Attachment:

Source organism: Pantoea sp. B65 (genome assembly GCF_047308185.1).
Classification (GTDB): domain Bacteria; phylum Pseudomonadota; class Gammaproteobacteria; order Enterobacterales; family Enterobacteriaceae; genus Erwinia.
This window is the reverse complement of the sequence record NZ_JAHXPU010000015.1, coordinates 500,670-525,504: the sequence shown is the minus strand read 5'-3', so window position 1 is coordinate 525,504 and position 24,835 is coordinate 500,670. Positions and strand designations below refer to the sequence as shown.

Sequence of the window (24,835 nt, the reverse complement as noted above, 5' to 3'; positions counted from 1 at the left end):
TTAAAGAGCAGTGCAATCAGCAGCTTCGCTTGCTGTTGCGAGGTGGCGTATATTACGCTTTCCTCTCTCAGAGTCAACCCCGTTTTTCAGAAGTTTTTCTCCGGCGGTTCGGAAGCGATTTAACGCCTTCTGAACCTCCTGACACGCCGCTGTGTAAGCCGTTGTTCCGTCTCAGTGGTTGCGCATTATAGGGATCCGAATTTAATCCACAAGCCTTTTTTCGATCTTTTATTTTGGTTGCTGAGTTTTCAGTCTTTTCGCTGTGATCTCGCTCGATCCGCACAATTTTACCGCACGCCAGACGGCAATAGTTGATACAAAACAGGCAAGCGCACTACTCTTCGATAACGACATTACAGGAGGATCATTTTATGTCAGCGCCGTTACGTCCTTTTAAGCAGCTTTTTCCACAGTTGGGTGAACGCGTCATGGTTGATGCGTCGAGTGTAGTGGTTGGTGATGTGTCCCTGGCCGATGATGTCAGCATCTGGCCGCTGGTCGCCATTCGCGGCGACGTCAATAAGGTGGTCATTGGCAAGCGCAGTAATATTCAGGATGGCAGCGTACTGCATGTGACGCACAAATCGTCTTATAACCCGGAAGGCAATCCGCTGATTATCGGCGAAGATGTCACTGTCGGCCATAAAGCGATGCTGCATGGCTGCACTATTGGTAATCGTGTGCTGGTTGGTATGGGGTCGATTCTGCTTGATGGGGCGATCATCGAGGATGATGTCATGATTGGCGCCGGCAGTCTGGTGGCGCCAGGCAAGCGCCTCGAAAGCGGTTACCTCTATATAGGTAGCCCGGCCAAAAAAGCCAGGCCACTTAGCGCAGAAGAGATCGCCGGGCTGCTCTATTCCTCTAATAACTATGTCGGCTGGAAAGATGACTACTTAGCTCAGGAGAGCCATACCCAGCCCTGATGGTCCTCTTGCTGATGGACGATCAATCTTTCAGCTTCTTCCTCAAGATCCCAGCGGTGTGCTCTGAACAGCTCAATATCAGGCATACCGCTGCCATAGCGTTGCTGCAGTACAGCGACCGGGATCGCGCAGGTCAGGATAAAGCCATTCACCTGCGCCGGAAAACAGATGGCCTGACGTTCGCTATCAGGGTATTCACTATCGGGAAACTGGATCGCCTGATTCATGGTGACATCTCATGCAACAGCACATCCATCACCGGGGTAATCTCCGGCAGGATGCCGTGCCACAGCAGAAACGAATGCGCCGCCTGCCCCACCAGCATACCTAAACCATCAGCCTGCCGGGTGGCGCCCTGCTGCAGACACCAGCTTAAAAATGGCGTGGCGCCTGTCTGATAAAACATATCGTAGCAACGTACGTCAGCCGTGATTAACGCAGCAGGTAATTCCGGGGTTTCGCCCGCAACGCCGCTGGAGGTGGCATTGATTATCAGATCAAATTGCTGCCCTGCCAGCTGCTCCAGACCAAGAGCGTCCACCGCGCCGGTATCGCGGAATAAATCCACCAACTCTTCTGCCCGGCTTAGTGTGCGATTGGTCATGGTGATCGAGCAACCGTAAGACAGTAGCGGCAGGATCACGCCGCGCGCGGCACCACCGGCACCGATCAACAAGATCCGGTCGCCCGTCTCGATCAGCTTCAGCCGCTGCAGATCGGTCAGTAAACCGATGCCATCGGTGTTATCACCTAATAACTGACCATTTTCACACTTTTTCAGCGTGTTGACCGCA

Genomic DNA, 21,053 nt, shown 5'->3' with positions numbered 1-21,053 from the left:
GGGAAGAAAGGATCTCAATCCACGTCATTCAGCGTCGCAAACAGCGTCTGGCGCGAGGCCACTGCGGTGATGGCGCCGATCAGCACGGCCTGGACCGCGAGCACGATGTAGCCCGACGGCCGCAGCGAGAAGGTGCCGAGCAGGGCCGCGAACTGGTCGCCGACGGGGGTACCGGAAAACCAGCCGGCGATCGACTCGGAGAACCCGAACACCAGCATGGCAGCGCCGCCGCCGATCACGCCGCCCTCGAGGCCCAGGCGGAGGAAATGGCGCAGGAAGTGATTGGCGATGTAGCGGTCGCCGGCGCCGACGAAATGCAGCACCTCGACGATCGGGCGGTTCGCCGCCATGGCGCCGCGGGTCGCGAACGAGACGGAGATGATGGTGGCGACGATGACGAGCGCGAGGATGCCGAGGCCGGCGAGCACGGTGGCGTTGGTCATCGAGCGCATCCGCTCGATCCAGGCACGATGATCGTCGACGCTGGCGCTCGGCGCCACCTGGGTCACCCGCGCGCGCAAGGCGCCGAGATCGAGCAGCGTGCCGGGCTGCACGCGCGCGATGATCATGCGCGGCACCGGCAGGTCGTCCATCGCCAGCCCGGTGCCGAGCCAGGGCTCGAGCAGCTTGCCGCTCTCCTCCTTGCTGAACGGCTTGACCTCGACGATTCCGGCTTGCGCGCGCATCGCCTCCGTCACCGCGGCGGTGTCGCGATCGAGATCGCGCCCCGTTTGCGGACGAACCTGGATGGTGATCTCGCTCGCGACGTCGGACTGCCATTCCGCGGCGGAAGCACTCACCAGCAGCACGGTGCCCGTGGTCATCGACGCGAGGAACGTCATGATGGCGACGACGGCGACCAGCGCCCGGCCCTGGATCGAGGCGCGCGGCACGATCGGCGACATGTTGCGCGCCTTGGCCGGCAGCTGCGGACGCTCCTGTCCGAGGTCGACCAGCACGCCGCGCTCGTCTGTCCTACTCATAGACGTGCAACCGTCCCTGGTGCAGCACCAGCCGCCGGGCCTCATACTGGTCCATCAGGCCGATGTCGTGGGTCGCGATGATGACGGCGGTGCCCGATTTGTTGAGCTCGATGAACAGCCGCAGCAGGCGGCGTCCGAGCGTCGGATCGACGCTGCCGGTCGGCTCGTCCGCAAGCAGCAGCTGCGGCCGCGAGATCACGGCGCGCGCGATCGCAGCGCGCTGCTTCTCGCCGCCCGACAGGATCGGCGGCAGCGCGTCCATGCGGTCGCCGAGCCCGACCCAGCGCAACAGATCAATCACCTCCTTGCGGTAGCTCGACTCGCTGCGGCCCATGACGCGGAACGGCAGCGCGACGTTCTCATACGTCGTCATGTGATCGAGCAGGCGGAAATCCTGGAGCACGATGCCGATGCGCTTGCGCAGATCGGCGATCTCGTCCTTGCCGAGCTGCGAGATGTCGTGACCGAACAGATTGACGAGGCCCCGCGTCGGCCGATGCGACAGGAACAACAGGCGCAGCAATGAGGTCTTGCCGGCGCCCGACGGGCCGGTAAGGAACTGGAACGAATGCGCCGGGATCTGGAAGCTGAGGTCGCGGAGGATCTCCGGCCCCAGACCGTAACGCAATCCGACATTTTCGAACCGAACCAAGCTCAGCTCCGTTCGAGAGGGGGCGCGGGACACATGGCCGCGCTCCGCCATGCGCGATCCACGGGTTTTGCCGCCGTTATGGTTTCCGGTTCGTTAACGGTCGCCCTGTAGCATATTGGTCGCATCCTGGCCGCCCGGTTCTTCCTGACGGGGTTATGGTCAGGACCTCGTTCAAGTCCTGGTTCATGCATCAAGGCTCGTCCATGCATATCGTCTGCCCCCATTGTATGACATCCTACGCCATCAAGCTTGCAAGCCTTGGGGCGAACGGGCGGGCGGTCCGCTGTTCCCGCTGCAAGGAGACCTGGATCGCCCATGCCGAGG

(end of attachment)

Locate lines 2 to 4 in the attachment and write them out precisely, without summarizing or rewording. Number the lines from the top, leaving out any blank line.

Classification (GTDB): domain Bacteria; phylum Pseudomonadota; class Gammaproteobacteria; order Enterobacterales; family Enterobacteriaceae; genus Erwinia.
This window is the reverse complement of the sequence record NZ_JAHXPU010000015.1, coordinates 500,670-525,504: the sequence shown is the minus strand read 5'-3', so window position 1 is coordinate 525,504 and position 24,835 is coordinate 500,670. Positions and strand designations below refer to the sequence as shown.

Sequence of the window (24,835 nt, the reverse complement as noted above, 5' to 3'; positions counted from 1 at the left end):